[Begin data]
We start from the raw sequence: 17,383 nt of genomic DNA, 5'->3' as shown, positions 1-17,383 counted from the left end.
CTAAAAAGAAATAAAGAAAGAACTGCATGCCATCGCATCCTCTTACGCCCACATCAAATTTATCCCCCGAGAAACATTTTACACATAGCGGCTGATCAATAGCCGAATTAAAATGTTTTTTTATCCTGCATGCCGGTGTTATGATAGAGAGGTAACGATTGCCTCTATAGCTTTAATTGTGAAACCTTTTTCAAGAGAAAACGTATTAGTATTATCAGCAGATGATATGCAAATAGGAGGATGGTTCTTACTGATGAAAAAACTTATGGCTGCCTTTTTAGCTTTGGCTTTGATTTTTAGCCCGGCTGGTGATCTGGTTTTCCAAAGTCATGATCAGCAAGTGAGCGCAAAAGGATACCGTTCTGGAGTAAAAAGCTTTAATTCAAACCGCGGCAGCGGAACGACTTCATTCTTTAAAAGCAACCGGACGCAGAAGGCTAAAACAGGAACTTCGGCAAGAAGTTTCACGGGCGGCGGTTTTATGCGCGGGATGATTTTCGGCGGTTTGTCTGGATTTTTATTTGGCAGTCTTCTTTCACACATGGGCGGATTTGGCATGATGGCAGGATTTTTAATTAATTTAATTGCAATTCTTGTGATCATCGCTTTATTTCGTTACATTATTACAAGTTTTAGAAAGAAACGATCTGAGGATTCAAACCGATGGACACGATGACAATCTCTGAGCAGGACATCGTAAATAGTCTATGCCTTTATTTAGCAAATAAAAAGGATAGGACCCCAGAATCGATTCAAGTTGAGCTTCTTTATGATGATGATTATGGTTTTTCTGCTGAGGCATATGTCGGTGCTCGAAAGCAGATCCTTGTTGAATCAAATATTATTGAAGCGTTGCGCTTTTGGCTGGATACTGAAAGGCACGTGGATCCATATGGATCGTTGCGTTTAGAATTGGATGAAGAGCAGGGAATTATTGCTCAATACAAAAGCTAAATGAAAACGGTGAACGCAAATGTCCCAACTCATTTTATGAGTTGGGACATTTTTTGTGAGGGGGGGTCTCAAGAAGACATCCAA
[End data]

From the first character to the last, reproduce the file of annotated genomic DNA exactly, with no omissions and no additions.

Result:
We start from the raw sequence: 17,383 nt of genomic DNA, 5'->3' as shown, positions 1-17,383 counted from the left end.
CTAAAAAGAAATAAAGAAAGAACTGCATGCCATCGCATCCTCTTACGCCCACATCAAATTTATCCCCCGAGAAACATTTTACACATAGCGGCTGATCAATAGCCGAATTAAAATGTTTTTTTATCCTGCATGCCGGTGTTATGATAGAGAGGTAACGATTGCCTCTATAGCTTTAATTGTGAAACCTTTTTCAAGAGAAAACGTATTAGTATTATCAGCAGATGATATGCAAATAGGAGGATGGTTCTTACTGATGAAAAAACTTATGGCTGCCTTTTTAGCTTTGGCTTTGATTTTTAGCCCGGCTGGTGATCTGGTTTTCCAAAGTCATGATCAGCAAGTGAGCGCAAAAGGATACCGTTCTGGAGTAAAAAGCTTTAATTCAAACCGCGGCAGCGGAACGACTTCATTCTTTAAAAGCAACCGGACGCAGAAGGCTAAAACAGGAACTTCGGCAAGAAGTTTCACGGGCGGCGGTTTTATGCGCGGGATGATTTTCGGCGGTTTGTCTGGATTTTTATTTGGCAGTCTTCTTTCACACATGGGCGGATTTGGCATGATGGCAGGATTTTTAATTAATTTAATTGCAATTCTTGTGATCATCGCTTTATTTCGTTACATTATTACAAGTTTTAGAAAGAAACGATCTGAGGATTCAAACCGATGGACACGATGACAATCTCTGAGCAGGACATCGTAAATAGTCTATGCCTTTATTTAGCAAATAAAAAGGATAGGACCCCAGAATCGATTCAAGTTGAGCTTCTTTATGATGATGATTATGGTTTTTCTGCTGAGGCATATGTCGGTGCTCGAAAGCAGATCCTTGTTGAATCAAATATTATTGAAGCGTTGCGCTTTTGGCTGGATACTGAAAGGCACGTGGATCCATATGGATCGTTGCGTTTAGAATTGGATGAAGAGCAGGGAATTATTGCTCAATACAAAAGCTAAATGAAAACGGTGAACGCAAATGTCCCAACTCATTTTATGAGTTGGGACATTTTTTGTGAGGGGGGGTCTCAAGAAGACATCCAA